(a) A person who is no longer imprisoned or restrained in criminal custody may file a motion to vacate a conviction or sentence for either of the following reasons:
(1) The conviction or sentence is legally invalid due to a prejudicial error damaging the moving party’s ability the moving party’s inability or failure to meaningfully understand, defend against, or knowingly accept the actual or potential adverse immigration consequences of a plea of guilty or nolo contendere. A finding of prejudicial error legal invalidity may, but need not, include a finding of ineffective assistance of counsel.
(2) Newly discovered evidence of actual innocence exists that requires vacation of the conviction or sentence as a matter of law or in the interests of justice.
(b) (1) A Except as provided in paragraph (2), a motion pursuant to paragraph (1) of subdivision (a) shall be deemed timely filed at any time in which an the individual filing the motion is no longer imprisoned or restrained. in criminal custody.
(2) A motion pursuant to paragraph (1) of subdivision (a) shall be filed with reasonable diligence after the moving party receives either of the following: may be deemed untimely filed if it was not filed with reasonable diligence after the later of the following:
(A) A The moving party receives a notice to appear in immigration court or other notice from immigration authorities that asserts the conviction or sentence as a basis for removal or the denial of an application for an immigration benefit, lawful status, or naturalization.
(B) Notice that a final removal order has been issued against the moving party, based on the existence of the conviction or sentence that the moving party seeks to vacate.
(c) A motion pursuant to paragraph (2) of subdivision (a) shall be filed without undue delay from the date the moving party discovered, or could have discovered with the exercise of due diligence, the evidence that provides a basis for relief under this section.
(d) All motions shall be entitled to a hearing. At the request of the moving party, the court may hold the hearing without the personal presence of the moving party if counsel for the moving party is present and the court finds good cause as to why the moving party cannot be present. If the prosecution has no objection to the motion, the court may grant the motion to vacate the conviction or sentence without a hearing.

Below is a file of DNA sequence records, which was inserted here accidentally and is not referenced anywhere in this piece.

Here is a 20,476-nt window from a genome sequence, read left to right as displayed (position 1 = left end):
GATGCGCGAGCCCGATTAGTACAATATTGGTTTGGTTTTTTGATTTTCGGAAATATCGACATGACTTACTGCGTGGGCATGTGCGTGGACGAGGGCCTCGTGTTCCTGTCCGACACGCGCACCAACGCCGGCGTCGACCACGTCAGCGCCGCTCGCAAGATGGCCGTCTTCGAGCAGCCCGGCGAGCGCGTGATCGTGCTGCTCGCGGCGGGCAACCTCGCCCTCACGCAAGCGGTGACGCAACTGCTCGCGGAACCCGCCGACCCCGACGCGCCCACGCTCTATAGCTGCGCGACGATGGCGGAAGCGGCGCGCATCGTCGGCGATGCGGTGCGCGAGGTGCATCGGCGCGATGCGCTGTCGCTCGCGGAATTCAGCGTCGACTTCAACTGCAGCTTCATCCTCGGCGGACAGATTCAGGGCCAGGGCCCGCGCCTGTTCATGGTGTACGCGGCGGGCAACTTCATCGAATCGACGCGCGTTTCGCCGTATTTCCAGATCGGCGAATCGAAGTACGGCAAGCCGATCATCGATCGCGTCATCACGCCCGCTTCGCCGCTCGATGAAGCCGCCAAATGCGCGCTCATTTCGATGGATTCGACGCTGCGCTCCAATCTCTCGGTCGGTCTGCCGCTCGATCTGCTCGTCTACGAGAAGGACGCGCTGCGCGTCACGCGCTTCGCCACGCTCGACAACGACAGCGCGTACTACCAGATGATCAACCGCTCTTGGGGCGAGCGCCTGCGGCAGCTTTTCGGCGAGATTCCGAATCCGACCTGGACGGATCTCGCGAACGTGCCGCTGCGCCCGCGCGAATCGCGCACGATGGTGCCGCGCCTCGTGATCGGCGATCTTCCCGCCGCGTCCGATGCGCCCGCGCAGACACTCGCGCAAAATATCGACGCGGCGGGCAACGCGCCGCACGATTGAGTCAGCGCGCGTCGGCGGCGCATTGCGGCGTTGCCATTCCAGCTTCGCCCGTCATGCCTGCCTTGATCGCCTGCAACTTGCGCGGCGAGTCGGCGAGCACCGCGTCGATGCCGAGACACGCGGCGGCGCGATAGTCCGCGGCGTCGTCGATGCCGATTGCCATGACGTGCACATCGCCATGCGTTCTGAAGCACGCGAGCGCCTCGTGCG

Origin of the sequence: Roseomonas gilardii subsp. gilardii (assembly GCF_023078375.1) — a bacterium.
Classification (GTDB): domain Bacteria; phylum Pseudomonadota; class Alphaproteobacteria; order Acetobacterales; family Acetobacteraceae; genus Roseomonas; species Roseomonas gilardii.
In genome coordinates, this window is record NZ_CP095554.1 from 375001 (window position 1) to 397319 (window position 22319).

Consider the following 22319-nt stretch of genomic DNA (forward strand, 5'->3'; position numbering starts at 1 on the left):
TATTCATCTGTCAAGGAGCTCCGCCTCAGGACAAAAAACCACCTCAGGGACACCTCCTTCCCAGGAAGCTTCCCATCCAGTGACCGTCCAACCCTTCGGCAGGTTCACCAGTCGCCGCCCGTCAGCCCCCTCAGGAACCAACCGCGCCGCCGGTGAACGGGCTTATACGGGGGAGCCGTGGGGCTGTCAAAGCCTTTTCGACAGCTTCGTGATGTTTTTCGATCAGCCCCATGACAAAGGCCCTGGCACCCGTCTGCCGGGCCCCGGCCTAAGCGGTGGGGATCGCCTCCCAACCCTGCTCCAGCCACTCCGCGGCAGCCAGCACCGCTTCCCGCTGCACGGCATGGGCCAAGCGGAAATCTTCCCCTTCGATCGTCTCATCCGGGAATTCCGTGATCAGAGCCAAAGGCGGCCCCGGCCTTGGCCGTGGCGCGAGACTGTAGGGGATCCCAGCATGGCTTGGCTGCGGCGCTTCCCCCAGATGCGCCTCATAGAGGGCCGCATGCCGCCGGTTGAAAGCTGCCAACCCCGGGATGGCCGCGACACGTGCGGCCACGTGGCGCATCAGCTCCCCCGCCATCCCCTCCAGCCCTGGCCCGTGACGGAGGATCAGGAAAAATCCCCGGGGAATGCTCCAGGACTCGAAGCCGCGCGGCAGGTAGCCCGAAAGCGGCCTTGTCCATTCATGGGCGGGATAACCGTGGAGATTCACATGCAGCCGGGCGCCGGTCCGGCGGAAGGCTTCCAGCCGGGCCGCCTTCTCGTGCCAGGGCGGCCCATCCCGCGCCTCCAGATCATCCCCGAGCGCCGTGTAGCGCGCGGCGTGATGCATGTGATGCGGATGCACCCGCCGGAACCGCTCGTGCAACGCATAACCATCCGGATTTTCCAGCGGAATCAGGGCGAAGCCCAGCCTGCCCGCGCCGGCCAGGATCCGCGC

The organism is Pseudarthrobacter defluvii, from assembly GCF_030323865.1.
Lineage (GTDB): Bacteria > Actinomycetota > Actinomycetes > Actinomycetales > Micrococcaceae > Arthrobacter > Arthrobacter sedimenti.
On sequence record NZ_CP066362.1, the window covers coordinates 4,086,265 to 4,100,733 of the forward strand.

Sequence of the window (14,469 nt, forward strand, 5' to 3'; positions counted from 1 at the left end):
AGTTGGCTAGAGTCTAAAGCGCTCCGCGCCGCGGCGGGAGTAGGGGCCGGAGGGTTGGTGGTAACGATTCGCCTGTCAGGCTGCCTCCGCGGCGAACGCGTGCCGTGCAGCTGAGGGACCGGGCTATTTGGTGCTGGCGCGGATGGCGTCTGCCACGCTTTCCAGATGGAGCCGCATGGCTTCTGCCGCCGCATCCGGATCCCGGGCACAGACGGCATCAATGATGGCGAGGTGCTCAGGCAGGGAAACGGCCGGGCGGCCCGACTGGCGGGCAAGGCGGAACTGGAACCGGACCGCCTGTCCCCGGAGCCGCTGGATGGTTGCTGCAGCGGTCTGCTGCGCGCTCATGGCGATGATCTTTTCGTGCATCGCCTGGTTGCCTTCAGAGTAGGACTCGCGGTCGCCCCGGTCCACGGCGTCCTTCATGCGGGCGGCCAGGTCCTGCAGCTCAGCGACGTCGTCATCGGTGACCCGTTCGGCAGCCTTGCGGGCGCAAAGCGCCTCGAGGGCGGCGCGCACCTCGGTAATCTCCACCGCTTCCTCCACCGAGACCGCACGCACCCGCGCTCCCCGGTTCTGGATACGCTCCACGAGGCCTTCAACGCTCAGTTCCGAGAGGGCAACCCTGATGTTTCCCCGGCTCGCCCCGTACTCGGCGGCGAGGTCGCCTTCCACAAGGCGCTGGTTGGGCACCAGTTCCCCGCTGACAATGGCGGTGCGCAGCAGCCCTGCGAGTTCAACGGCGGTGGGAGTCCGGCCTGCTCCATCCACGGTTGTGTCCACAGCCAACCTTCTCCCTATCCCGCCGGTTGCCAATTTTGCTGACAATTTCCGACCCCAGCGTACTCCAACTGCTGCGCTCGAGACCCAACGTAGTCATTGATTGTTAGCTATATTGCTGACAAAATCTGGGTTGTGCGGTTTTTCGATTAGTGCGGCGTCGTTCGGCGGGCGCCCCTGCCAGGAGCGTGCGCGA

(e) When ruling on the motion:
(1) The court shall grant the motion to vacate the conviction or sentence if the moving party establishes, by a preponderance of the evidence, the existence of any of the grounds for relief specified in subdivision (a). (a) and the moving party establishes that the conviction or sentence being challenged is currently causing or has the potential to cause removal or the denial of an application for an immigration benefit, lawful status, or naturalization.

(2)In granting or denying the motion, the court shall specify the basis for its conclusion.

(2) There is a presumption of legal invalidity for the purposes of paragraph (1) of subdivision (a) if the moving party pleaded guilty or nolo contendere pursuant to a statute that provided that, upon completion of specific requirements, the arrest and conviction shall be deemed never to have occurred, where the moving party complied with these requirements, and where the disposition under the statute has been, or potentially could be, used as a basis for adverse immigration consequences.
(3) If the court grants the motion to vacate a conviction or sentence obtained through a plea of guilty or nolo contendere, the court shall allow the moving party to withdraw the plea.
(4) When ruling on a motion under paragraph (1) of subdivision (a), the only finding that the court is required to make is that there was an error that damaged the moving party’s ability whether the conviction is legally invalid due to the moving party’s failure to meaningfully understand, defend against, or knowingly accept the actual or potential adverse immigration consequences of a plea of guilty or nolo contendere. When ruling on a motion under paragraph (2) of subdivision (a), the court shall specify the basis for its conclusion.
(5) The moving party’s former defense counsel does not need to be served with notice of a motion made pursuant to paragraph (1) of subdivision (a) unless the motion specifically alleges ineffective assistance of counsel. An order or findings made by the court regarding a motion made pursuant to paragraph (1) of subdivision (a) shall be reported to the state bar only upon an express finding by the court of ineffective assistance of counsel and only if the attorney found to be ineffective was served with notice pursuant to Section 416.90 of the Code of Civil Procedure. A court may only issue a finding of ineffective assistance of counsel if the attorney found to be ineffective was served with notice pursuant to Section 416.90 of the Code of Civil Procedure.
(f) An order granting or denying the motion is appealable under subdivision (b) of Section 1237 as an order after judgment affecting the substantial rights of a party.